My Year of Rest and Relaxation, by Ottessa Moshfegh. Penguin Press, 2018. 304 pages, $26.
My Year of Rest and Relaxation is the story of a nameless young woman as she attempts to engage in a year-long experiment in cognitive avoidance. Her goal is to sleep for an entire year—a passive but painstaking marathon. The protagonist consumes a wide assortment of prescription pharmaceuticals, not to remedy but to blanket. Her desire is to escape and release all attachments—her relationships, her history, her thoughts—into a blank and indifferent haze.
Ottessa Moshfegh’s protagonist is sharp, weak, and desperate—qualities she passively observes and actively escapes through sleep. There is a passion only for her year-long experiment attached to nothing except her floating routine, her VCR, and her pills. A recent Columbia graduate, the narrator resides in a large, white apartment on the Upper East Side, living off of an inheritance from her recently deceased parents. Through her experiment, her days become a blur, characterized by a dysfunctional and ill-defined circadian rhythm. Her only breaks involve listless movie watching, walks to the bodega down the street, and more pills. She describes her endeavor as follows:
I was finally doing something that really mattered. Sleep felt productive. Something was getting sorted out. I knew in my heart—this was, perhaps, the only thing my heart knew back then—that when I’d slept enough, I’d be okay. I’d be renewed, reborn. I would be a whole new person, every one of my cells regenerated enough times that the old cells were just distant, foggy memories.
The novel paints sleep as the ultimate luxury and vice. The narrator vividly describes hazy childhood mornings with her late mother—describing them both as somnophiles, who wouldn’t budge at the sound of the alarms for school each morning. The narrator is aware that her mother was taking her own assortment of medications and sleeping aids, and questions whether her mother was drugging her as a child. She reflects on these memories as the only real bonding time spent with her mother: “She was not the type to sit and watch me draw or read me books or play games or go for walks in the park or bake brownies. We got along best when we were asleep.”
She loses her father to cancer, and her mother to an intentional overdose only months apart. This is the cherry to top a childhood characterized by cold indifference from her parents. This culminates in an adult life that is none the better—her relationships are exclusively with a degrading ex-boyfriend, an unhinged psychiatrist, and a single friend who visits frequently, only to be put at the mercy of the protagonist’s jarring dissections and cruel, mental dialogue.
The reader views the main character as isolated, alienated, and disconnected from humanity. She is crass and hateful, with biting criticism for everything around her. We see the early family dynamic as calibrating, informing our place in the world, providing a baseline comfort. We see the dissonance produced in the person who lacks such comfort. We might liken her to a John Cheever character, as in The Swimmer: “gone was [his] navel, and what…would the roving hand make of a belly with no navel, no link to birth, this breach in the succession?” We see her rejection of the art scene in which she was immersed right out of college, painting it as canned and vapid and so far removed from the spiritual lifeline it could have been. Through her frustrations, she both reinforces and is forced into her role as stranger.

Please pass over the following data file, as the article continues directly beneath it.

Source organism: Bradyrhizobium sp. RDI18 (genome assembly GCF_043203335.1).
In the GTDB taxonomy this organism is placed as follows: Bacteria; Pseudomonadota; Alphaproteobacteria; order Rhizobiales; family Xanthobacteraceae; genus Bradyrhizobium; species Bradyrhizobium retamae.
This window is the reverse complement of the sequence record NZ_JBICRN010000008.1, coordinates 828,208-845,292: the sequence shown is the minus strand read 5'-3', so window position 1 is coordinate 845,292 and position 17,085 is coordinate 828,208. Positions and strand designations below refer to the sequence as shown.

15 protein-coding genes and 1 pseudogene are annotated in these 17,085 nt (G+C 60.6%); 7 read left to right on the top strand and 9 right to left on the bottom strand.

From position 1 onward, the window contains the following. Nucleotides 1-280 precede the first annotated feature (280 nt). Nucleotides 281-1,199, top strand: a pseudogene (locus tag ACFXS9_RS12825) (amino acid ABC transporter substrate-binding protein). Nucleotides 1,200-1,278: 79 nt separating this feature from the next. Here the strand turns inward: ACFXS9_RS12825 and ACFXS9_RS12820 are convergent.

We witness one of the forms in which mental illness transcends class boundaries, heavy and looming in the sterile white apartment. We see access to resources as providing both health and ill-health. We see sleep painted as simple and primitive, but not afforded in such degrees to others. The friend Reva, from a lower-middle class family, for example, both envies and pities the protagonist. Reva must deal with her own self-hatred, her own loss of a parent; but we wonder if her advantage lies in her inability to go to such reclusive measures. Our narrator, on the other hand, lacks such connections, lacks a world to be a part of, lacks real ground to plant herself on.
We are graced by a complex protagonist who we are sometimes disgusted with but are still rooting for. As readers, we can see through her cynicism to the pained person underneath. We may not trust her methods, but we know she is leading us somewhere important. Despite the subject matter, the novel is rife with humor—often dark and absurd—providing tincture. The interactions between the narrator and psychiatrist—who is a quintessential “quack”—are some of the comedic highlights of the book.
Not surprisingly, the attempt to become a blank slate has an inverse effect. As the year goes on, we read a heartfelt lifetime of reflection, and a rich inner-life that refuses to be quieted. Over time, the narrator gently, and sometimes very fiercely, gets to unpack years of her discordance. Her apartment and excess of sleep creates a blank canvas with which to work on.
In the last of her binges, we weave through weeks of free-association brought on by the ingredients on the back of a shampoo bottle. Does her thinking become sharper or more convoluted? She moves through words, memories, and concepts, dancing around but eventually moving closer to some sort of redemption—a story of muck and spiritual cleansing. The novel asks, is the key to transcend or lay comfortably with your demons? When are the two acts simultaneous?
Mikaela Dauber is a student at Loyola University New Orleans.